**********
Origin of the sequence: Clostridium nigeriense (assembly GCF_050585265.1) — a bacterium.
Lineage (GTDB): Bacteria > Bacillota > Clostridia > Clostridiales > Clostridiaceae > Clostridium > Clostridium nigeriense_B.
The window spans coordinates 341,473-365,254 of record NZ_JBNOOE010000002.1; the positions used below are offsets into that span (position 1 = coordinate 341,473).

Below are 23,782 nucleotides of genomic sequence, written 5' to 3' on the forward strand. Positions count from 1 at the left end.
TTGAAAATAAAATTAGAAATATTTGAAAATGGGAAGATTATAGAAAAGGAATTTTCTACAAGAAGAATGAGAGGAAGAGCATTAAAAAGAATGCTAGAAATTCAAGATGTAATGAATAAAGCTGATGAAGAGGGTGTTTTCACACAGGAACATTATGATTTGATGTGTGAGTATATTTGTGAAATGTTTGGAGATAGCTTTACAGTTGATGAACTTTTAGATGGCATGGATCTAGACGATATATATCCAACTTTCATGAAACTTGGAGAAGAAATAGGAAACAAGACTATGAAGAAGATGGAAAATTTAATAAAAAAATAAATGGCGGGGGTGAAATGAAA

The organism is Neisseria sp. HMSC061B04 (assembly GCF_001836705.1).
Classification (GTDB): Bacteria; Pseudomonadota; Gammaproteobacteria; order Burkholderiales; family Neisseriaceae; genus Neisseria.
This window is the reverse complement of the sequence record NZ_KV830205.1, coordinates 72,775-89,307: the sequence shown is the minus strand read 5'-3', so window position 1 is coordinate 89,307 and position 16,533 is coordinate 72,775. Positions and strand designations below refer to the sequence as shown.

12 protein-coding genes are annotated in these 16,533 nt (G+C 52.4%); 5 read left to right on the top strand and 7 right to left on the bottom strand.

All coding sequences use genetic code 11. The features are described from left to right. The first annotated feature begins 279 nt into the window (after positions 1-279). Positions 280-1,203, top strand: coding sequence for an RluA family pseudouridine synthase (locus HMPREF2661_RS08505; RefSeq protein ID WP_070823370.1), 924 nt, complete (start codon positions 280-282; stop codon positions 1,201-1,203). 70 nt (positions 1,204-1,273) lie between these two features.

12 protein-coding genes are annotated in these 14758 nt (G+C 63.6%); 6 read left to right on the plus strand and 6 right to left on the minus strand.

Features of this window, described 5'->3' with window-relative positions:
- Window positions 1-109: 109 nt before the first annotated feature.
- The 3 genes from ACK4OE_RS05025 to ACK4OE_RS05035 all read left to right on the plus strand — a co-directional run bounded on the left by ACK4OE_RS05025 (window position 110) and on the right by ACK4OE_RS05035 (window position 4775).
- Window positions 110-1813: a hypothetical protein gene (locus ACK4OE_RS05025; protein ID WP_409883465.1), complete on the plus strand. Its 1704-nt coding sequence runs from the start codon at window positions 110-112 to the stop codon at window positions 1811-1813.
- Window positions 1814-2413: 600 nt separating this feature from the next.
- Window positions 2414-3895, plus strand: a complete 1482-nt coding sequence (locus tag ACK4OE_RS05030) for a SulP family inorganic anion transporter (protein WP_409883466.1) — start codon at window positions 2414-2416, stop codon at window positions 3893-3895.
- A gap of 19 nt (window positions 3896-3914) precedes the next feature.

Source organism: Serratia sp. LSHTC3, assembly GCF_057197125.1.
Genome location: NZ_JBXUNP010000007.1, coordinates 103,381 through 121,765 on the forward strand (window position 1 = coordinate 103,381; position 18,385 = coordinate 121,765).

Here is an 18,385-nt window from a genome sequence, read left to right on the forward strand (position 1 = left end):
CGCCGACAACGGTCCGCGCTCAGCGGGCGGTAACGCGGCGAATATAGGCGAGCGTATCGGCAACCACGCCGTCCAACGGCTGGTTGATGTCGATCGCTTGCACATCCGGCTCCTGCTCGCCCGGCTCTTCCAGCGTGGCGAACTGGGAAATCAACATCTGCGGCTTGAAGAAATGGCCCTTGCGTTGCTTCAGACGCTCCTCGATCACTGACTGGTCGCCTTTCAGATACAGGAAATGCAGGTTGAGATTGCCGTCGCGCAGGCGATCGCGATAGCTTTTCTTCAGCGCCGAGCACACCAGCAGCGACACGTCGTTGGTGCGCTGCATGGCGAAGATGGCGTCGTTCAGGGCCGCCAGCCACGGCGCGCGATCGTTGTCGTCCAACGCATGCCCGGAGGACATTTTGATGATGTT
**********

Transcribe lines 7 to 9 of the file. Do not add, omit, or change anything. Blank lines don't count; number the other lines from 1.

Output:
Classification (GTDB): Bacteria; Pseudomonadota; Gammaproteobacteria; order Burkholderiales; family Neisseriaceae; genus Neisseria.
This window is the reverse complement of the sequence record NZ_KV830205.1, coordinates 72,775-89,307: the sequence shown is the minus strand read 5'-3', so window position 1 is coordinate 89,307 and position 16,533 is coordinate 72,775. Positions and strand designations below refer to the sequence as shown.

12 protein-coding genes are annotated in these 16,533 nt (G+C 52.4%); 5 read left to right on the top strand and 7 right to left on the bottom strand.